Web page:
There were a lot of tears and many conversations with my husbands. There were even more conversations with myself. “Are you nuts?” You are nearly 33 years old and expecting another baby!” “You can’t do this! Oh, yes I can. No, really, you can’t. Can I?!” And so on and so on. My husband has been nothing but supportive. He asked me very simply, “If we were to have a conversation when we are 80 years old – would not trying to go to medical school be your big regret?” And I answered that yes, it most certainly would. (barring no major screw-ups from here on in. :) “Well than you need to do this. Let’s make it happen.” Can’t ask for better than that.
So, here I am today. Still scared and totally unconvinced that this will actually happen. But I am studying for my MCAT and for me, that has always been the biggest (and unfortunately, the first) challenge. I am scared shitless of this test. I am not good at math and really bad at mental rotation and conceptual chemistry. But I jumped into the deep end and although many study sessions involve tears, followed by renewed determination, followed by another round of defeatism and tears I feel like I have made the commitment to myself at the very least. I might write the test and bomb it. I might ace it and decide that I am happy having conquered that demon and leave it at that. We’ll see, but for now it feels good to be in a place where the excuses and past failures are behind me and all I have is a dream. It’s a very nice thing to have.
This is often a difficult concept for believers to grasp but my atheism is not rooted in a negative outlook or take on life, it is rooted in love and life and optimism. I am not an angry person and I do not have a chip on my shoulder. I am optimistic, pleasant and happy. I am everything a life without God isn’t supposed to look like.
Atheism is an empowering perspective. It makes every person matter and every action count. We are not fighting against destiny or prophecy, we are living lives that can change or affect change at any moment. Most importantly, we are living life now. It is the only opportunity we get and so, I want to make sure I enjoy it as much as possible. Life is not about hedonism but neither it is about nonsensical rules and limitations, about pressure and guilt or sacrifice. Often, believers struggle to see anything but darkness when they look at the atheist viewpoint. I want them to understand that it can be a place of discovery, joy, morality and light.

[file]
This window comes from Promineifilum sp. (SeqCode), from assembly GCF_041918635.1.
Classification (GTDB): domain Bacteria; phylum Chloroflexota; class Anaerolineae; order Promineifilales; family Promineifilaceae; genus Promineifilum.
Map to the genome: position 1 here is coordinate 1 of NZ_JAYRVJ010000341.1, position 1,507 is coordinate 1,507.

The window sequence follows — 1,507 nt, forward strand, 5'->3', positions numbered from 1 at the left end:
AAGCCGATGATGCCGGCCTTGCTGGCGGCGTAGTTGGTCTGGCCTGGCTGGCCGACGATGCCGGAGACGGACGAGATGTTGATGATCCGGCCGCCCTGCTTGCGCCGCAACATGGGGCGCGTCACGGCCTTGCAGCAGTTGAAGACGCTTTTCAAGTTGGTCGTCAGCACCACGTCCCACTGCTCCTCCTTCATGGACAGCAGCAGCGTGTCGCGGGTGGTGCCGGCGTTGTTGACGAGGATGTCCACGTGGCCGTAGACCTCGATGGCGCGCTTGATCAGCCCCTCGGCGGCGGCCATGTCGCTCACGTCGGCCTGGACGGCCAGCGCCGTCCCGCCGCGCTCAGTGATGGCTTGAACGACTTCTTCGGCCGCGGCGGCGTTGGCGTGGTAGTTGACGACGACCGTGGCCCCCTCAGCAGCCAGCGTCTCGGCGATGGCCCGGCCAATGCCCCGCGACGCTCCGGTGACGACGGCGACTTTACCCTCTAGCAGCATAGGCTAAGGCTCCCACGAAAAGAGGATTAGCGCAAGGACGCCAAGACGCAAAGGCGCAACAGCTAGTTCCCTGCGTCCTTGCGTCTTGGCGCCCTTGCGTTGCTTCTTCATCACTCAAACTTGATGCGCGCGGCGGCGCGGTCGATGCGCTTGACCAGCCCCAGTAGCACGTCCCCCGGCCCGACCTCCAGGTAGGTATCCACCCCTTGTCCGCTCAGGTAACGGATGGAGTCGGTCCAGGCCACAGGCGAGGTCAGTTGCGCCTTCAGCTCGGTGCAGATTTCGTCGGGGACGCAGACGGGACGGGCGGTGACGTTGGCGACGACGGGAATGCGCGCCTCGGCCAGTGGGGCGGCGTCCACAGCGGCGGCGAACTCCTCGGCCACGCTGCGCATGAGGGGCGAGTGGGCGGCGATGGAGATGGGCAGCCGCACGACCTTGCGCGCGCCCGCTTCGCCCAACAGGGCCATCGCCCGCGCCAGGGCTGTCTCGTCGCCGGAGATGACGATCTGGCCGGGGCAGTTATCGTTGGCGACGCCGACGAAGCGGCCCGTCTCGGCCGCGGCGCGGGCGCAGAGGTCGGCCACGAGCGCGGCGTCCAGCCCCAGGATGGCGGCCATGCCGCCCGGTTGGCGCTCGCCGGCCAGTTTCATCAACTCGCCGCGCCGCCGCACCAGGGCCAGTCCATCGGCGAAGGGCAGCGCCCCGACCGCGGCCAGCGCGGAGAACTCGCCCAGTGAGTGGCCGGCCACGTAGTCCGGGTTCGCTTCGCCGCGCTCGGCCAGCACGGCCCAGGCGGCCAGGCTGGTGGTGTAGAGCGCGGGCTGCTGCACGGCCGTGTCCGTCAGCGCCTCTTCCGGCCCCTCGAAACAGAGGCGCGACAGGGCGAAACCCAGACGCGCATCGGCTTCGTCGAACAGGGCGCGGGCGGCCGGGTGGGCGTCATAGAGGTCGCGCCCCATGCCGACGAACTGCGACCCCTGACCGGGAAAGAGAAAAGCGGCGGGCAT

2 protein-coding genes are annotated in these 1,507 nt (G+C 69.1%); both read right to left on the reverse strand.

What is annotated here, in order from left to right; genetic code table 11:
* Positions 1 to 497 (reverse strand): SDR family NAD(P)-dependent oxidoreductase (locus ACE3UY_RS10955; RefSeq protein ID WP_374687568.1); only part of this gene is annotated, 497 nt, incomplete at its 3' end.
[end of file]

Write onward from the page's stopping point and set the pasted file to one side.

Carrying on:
I love the planet and nature. I am often left awed by what the natural world can produce, by the magic it can weave. I feel love and compassion for my fellow man. We are all on this floating globe of rock together and we are all struggling to find our way. I appreciate every moment of my life because I realize it is both precious and impermanent. I laugh at the funny moments in life and celebrate at every opportunity because I know this is the only chance I get. I want my life to count. I want the world to be a better place for my having been on it. I want to take care of the world I am living in and the people I share it with because it is our responsibility – there is no one else to do it for us.
A worls without God can look dark at first, especially if you are walking away from the glaring neon of many of today’s churches. These churches provide answers, scripts and rules to live your life by. What they do not offer however, is freedom and truth. I can see why they bring comfort to many people and why leaving can be so terrifying. Allow time for your eyes to readjust…there really is light at the end of this tunnel.